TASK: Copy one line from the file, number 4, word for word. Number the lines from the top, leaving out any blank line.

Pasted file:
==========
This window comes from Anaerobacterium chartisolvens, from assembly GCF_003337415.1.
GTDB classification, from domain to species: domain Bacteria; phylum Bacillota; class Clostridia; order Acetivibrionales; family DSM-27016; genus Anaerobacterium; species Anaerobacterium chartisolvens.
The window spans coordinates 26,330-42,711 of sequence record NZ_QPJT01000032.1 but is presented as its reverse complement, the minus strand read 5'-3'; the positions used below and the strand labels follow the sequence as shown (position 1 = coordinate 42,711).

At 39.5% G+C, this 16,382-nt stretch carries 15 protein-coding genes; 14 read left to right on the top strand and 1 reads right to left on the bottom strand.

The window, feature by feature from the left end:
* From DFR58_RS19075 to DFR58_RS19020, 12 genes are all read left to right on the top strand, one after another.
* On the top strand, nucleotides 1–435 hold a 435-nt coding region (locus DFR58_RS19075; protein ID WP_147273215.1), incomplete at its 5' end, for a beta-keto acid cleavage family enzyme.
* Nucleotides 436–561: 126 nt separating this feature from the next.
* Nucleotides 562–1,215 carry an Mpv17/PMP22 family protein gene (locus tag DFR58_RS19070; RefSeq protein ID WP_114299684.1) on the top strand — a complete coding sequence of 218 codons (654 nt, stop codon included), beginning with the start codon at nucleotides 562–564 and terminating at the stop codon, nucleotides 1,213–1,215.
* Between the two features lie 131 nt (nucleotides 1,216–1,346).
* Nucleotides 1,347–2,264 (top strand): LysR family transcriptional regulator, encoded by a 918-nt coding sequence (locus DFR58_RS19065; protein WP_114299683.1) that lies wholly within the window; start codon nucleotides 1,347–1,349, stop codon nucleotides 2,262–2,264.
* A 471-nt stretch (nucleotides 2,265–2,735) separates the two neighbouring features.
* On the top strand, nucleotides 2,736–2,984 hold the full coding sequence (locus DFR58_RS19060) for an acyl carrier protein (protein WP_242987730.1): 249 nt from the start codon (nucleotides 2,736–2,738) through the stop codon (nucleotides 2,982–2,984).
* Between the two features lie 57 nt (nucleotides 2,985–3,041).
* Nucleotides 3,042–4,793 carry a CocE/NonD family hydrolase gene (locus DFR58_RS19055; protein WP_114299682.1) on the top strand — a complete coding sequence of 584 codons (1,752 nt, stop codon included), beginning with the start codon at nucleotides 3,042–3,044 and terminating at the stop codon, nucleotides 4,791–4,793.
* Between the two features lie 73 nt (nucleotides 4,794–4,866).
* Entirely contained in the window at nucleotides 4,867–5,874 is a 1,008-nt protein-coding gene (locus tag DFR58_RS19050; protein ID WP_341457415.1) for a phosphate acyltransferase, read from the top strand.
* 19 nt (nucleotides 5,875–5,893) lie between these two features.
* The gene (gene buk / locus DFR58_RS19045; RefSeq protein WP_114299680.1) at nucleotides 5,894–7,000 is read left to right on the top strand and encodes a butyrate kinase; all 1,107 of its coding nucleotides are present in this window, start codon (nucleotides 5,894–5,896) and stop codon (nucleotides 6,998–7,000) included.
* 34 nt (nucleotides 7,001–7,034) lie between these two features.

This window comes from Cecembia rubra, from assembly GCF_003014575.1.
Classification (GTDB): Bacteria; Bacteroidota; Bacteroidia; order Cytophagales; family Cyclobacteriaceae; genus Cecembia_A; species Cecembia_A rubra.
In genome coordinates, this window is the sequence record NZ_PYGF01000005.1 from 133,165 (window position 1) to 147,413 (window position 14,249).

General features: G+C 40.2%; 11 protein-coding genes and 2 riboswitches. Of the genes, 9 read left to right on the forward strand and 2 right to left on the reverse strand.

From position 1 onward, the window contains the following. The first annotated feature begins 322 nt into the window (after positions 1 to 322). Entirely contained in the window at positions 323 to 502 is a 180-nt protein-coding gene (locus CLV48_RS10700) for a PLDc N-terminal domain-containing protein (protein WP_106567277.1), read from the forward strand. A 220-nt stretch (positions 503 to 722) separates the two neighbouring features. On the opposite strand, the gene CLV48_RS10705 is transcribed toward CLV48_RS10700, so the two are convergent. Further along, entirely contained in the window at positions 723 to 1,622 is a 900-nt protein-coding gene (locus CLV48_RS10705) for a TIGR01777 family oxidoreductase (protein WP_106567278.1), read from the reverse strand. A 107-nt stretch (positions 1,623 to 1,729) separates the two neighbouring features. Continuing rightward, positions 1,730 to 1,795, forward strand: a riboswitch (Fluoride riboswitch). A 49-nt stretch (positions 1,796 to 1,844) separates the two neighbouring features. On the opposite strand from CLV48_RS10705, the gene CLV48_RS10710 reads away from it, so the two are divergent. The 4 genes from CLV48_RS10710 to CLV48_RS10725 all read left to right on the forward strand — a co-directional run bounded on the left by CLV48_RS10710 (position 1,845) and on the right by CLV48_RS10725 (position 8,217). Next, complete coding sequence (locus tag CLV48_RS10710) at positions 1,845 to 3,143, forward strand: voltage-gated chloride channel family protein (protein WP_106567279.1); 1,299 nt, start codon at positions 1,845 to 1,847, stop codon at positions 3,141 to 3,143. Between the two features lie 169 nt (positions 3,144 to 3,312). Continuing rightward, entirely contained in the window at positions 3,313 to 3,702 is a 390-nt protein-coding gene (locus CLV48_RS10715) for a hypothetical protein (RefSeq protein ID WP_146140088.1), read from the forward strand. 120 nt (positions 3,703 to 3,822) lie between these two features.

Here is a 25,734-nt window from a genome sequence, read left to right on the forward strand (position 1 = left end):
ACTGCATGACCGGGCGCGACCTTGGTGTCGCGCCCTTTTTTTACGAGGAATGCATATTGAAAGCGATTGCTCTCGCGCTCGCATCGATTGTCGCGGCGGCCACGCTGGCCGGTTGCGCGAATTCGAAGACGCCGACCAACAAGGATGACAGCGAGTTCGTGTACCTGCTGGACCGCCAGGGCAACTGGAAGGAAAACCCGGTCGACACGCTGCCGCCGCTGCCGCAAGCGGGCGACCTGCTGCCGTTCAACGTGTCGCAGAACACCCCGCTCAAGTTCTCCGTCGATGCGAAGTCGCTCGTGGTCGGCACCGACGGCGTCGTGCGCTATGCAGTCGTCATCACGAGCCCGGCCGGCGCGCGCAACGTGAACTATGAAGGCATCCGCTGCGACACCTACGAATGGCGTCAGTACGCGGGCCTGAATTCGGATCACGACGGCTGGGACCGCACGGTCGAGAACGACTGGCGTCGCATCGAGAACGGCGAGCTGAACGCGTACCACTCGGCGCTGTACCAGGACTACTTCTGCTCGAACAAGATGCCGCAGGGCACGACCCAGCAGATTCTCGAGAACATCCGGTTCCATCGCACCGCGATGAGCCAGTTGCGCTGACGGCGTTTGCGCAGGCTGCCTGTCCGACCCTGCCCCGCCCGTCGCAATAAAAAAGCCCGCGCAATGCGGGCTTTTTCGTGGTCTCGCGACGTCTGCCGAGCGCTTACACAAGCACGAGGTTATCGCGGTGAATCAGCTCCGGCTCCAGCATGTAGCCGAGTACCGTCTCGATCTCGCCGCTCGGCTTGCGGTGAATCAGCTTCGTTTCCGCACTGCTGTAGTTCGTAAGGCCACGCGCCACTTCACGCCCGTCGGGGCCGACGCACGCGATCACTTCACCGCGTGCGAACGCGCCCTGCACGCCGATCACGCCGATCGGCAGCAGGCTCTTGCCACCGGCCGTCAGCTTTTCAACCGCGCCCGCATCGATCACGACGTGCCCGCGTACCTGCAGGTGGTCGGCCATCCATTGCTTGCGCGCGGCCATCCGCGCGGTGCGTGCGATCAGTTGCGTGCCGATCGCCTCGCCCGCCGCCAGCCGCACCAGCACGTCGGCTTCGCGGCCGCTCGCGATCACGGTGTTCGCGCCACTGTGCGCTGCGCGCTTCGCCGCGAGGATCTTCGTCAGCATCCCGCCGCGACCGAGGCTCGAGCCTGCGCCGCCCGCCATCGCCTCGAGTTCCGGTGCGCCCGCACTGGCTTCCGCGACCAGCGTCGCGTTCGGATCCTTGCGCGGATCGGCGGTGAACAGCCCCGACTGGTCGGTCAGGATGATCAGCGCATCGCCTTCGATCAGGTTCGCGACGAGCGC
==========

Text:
At 39.5% G+C, this 16,382-nt stretch carries 15 protein-coding genes; 14 read left to right on the top strand and 1 reads right to left on the bottom strand.